But transferring money overseas at such short notice is definitely expensive! An IMT transfer also expires if the recipient is not able to use it right away.
By comparison, standard international money transfers can take anywhere between 2 – 6 days, and some providers even say it can take up to 10 days depending on the destination. But it’s less expensive, and discounts are even available for bulk orders. So the smart way is to consolidate small, regular payments, to save on exchange rates and fees.
As a rule of thumb, the more exotic the location, the longer it may take. For example, sending $1,000 AUD worth of USD to the USA will take less time than sending $1,000 AUD worth of Polish zloty to Poland.
|Institution||Maximum Delivery Time of Transfer|
|ANZ||72 hours / 3 days|
|Arab Bank Australia||72 hours / 3 days|
|Bank of Melbourne||240 hours / 10 days|
|Bank of Sydney||72 hours / 3 days|
|BankSA||240 hours / 10 days|
|Bankwest||72 hours / 3 days|
|Bendigo Bank||48 hours / 2 days|
|Citi||120 hours / 5 days|
|Commonwealth Bank||120 hours / 5 days|
|Delphi Bank||72 hours / 3 days|
|HiFX||Refer to Provider|
|HSBC||72 hours / 3 days|
|NAB||72 hours / 3 days|
|OFX||Refer to Provider|
|St.George Bank||240 hours / 10 days|
|Suncorp Bank||120 hours / 5 days|
|TorFX||Refer to Provider|
|Westpac||120 hours / 5 days|
|World First||Refer to Provider|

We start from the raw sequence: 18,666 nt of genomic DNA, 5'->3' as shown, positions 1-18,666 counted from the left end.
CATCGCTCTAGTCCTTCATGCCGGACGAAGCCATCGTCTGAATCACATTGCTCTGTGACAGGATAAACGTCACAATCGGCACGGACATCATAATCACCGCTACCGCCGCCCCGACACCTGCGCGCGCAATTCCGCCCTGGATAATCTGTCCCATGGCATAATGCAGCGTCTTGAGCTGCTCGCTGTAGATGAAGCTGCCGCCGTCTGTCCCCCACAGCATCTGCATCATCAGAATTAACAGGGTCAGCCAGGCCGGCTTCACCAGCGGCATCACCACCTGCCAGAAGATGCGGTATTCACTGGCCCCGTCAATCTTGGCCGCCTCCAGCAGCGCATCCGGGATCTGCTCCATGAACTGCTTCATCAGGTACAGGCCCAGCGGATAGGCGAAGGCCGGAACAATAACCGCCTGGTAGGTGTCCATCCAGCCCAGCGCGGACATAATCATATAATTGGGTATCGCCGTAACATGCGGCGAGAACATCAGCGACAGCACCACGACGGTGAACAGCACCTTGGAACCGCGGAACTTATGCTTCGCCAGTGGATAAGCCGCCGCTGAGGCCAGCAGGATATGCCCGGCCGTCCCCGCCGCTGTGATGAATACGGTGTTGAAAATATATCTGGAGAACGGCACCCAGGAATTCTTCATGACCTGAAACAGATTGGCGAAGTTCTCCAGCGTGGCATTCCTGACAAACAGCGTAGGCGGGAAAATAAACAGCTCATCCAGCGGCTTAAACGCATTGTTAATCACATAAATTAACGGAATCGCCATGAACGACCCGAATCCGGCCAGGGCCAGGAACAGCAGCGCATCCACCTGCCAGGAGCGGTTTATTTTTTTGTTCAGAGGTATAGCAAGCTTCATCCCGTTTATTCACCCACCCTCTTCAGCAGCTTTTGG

International Money Transfers Star Ratings 2016
4. Don’t be afraid to negotiate
While you cannot control the exchange rates or fluctuating market movements, you can negotiate – and you might be surprised at the outcome. Ask about getting a better deal, particularly if you have the leverage to say that you frequently make large money transfers.
You can often find multiple currency exchange branches and banks along the one street in your city’s CBD. It means you have the negotiating power to keep walking between the different providers saying, “So and so down the road can give us this rate. Can you do better?” Eventually one should offer better exchange rates than everyone else, with less fees applied than anyone else, and you’ll know you’ve found a winner.
5. Shop around for the best international money transfer
As with all financial products, shopping around is likely to save you a lot of money. Most banks and companies dealing in currency exchange are keen to differentiate themselves from their competition, and may offer incentives such as tiered rates or no fees.
Find out more about the varying cost of international money transfers here and read about the fees you should expect here. In 2016, we rated 19 different providers, so there’s plenty of competitive offers out there.
— CANSTAR (@CANSTAR) November 8, 2016
Canstar annually researches and rates the international money transfers available to be sent from Australia to various countries around the world. Use our website to compare your options for the country of your choice: